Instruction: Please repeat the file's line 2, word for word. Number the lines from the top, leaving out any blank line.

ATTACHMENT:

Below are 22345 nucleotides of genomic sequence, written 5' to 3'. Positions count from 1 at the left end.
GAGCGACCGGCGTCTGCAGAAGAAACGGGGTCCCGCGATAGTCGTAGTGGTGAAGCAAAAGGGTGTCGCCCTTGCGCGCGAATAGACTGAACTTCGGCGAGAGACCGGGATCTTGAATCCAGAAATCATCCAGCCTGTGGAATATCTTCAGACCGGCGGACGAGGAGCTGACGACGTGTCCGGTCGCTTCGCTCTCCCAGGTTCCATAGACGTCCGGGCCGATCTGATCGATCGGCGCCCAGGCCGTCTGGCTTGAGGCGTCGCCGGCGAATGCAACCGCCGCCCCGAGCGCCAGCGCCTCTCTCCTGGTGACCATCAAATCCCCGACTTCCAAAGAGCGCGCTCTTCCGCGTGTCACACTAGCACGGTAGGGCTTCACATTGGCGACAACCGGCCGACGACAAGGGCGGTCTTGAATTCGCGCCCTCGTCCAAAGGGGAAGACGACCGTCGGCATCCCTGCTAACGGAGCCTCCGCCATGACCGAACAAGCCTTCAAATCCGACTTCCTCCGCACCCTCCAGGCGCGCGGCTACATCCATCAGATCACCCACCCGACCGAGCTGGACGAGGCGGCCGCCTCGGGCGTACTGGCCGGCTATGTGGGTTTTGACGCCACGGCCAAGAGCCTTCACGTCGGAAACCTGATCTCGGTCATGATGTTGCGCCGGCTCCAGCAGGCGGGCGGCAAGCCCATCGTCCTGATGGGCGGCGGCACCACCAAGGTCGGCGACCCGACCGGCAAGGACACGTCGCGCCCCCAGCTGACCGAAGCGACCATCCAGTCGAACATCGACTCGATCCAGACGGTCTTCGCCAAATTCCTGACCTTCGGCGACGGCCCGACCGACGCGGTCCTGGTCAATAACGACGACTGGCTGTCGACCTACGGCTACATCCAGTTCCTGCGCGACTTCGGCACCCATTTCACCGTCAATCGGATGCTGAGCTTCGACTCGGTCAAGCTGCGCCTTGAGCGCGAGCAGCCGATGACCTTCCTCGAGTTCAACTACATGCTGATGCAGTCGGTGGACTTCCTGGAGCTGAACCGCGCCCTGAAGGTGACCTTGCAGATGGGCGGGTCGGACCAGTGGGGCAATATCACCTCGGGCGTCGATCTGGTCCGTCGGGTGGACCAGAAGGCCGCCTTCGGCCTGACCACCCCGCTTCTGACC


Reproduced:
GAGCGACCGGCGTCTGCAGAAGAAACGGGGTCCCGCGATAGTCGTAGTGGTGAAGCAAAAGGGTGTCGCCCTTGCGCGCGAATAGACTGAACTTCGGCGAGAGACCGGGATCTTGAATCCAGAAATCATCCAGCCTGTGGAATATCTTCAGACCGGCGGACGAGGAGCTGACGACGTGTCCGGTCGCTTCGCTCTCCCAGGTTCCATAGACGTCCGGGCCGATCTGATCGATCGGCGCCCAGGCCGTCTGGCTTGAGGCGTCGCCGGCGAATGCAACCGCCGCCCCGAGCGCCAGCGCCTCTCTCCTGGTGACCATCAAATCCCCGACTTCCAAAGAGCGCGCTCTTCCGCGTGTCACACTAGCACGGTAGGGCTTCACATTGGCGACAACCGGCCGACGACAAGGGCGGTCTTGAATTCGCGCCCTCGTCCAAAGGGGAAGACGACCGTCGGCATCCCTGCTAACGGAGCCTCCGCCATGACCGAACAAGCCTTCAAATCCGACTTCCTCCGCACCCTCCAGGCGCGCGGCTACATCCATCAGATCACCCACCCGACCGAGCTGGACGAGGCGGCCGCCTCGGGCGTACTGGCCGGCTATGTGGGTTTTGACGCCACGGCCAAGAGCCTTCACGTCGGAAACCTGATCTCGGTCATGATGTTGCGCCGGCTCCAGCAGGCGGGCGGCAAGCCCATCGTCCTGATGGGCGGCGGCACCACCAAGGTCGGCGACCCGACCGGCAAGGACACGTCGCGCCCCCAGCTGACCGAAGCGACCATCCAGTCGAACATCGACTCGATCCAGACGGTCTTCGCCAAATTCCTGACCTTCGGCGACGGCCCGACCGACGCGGTCCTGGTCAATAACGACGACTGGCTGTCGACCTACGGCTACATCCAGTTCCTGCGCGACTTCGGCACCCATTTCACCGTCAATCGGATGCTGAGCTTCGACTCGGTCAAGCTGCGCCTTGAGCGCGAGCAGCCGATGACCTTCCTCGAGTTCAACTACATGCTGATGCAGTCGGTGGACTTCCTGGAGCTGAACCGCGCCCTGAAGGTGACCTTGCAGATGGGCGGGTCGGACCAGTGGGGCAATATCACCTCGGGCGTCGATCTGGTCCGTCGGGTGGACCAGAAGGCCGCCTTCGGCCTGACCACCCCGCTTCTGACC